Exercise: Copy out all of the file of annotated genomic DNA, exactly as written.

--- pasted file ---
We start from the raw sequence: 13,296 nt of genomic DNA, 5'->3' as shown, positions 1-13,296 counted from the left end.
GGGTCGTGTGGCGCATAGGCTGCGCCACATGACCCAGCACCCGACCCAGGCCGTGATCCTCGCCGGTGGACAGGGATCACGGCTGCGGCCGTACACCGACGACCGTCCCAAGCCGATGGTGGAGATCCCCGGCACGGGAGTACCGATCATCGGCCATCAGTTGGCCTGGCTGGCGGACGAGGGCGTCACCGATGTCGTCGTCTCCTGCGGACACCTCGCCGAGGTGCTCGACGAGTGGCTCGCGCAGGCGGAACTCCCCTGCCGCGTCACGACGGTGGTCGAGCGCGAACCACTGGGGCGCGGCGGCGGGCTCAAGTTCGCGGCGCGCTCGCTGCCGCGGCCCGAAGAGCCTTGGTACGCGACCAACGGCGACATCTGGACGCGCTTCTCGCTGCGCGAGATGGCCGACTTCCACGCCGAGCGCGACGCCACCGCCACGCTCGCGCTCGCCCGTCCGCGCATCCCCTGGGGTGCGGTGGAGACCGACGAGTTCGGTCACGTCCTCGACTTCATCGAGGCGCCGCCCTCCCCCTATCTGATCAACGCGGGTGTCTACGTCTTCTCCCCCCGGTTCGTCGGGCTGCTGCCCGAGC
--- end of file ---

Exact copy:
We start from the raw sequence: 13,296 nt of genomic DNA, 5'->3' as shown, positions 1-13,296 counted from the left end.
GGGTCGTGTGGCGCATAGGCTGCGCCACATGACCCAGCACCCGACCCAGGCCGTGATCCTCGCCGGTGGACAGGGATCACGGCTGCGGCCGTACACCGACGACCGTCCCAAGCCGATGGTGGAGATCCCCGGCACGGGAGTACCGATCATCGGCCATCAGTTGGCCTGGCTGGCGGACGAGGGCGTCACCGATGTCGTCGTCTCCTGCGGACACCTCGCCGAGGTGCTCGACGAGTGGCTCGCGCAGGCGGAACTCCCCTGCCGCGTCACGACGGTGGTCGAGCGCGAACCACTGGGGCGCGGCGGCGGGCTCAAGTTCGCGGCGCGCTCGCTGCCGCGGCCCGAAGAGCCTTGGTACGCGACCAACGGCGACATCTGGACGCGCTTCTCGCTGCGCGAGATGGCCGACTTCCACGCCGAGCGCGACGCCACCGCCACGCTCGCGCTCGCCCGTCCGCGCATCCCCTGGGGTGCGGTGGAGACCGACGAGTTCGGTCACGTCCTCGACTTCATCGAGGCGCCGCCCTCCCCCTATCTGATCAACGCGGGTGTCTACGTCTTCTCCCCCCGGTTCGTCGGGCTGCTGCCCGAGC